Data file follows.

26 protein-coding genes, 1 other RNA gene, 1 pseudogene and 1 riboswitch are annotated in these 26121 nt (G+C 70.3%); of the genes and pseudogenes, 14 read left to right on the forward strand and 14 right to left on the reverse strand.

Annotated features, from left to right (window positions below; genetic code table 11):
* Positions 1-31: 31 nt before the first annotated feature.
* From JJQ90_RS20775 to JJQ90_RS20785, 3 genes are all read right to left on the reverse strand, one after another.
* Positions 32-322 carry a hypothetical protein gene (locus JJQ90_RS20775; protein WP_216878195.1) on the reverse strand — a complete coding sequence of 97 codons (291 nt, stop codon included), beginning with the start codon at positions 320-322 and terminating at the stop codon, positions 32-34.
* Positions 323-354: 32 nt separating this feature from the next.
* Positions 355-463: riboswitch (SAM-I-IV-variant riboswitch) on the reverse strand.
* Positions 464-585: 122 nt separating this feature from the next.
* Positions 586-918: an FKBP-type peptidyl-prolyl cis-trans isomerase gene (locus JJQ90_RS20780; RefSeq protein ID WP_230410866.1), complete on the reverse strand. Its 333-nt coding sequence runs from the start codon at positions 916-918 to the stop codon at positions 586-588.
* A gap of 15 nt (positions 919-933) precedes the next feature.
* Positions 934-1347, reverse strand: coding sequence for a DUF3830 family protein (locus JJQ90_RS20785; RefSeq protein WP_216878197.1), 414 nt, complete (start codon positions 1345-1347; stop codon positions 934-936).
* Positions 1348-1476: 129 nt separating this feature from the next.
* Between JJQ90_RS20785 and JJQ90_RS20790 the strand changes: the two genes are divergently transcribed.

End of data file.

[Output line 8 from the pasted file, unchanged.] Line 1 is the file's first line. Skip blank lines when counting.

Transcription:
* Positions 464-585: 122 nt separating this feature from the next.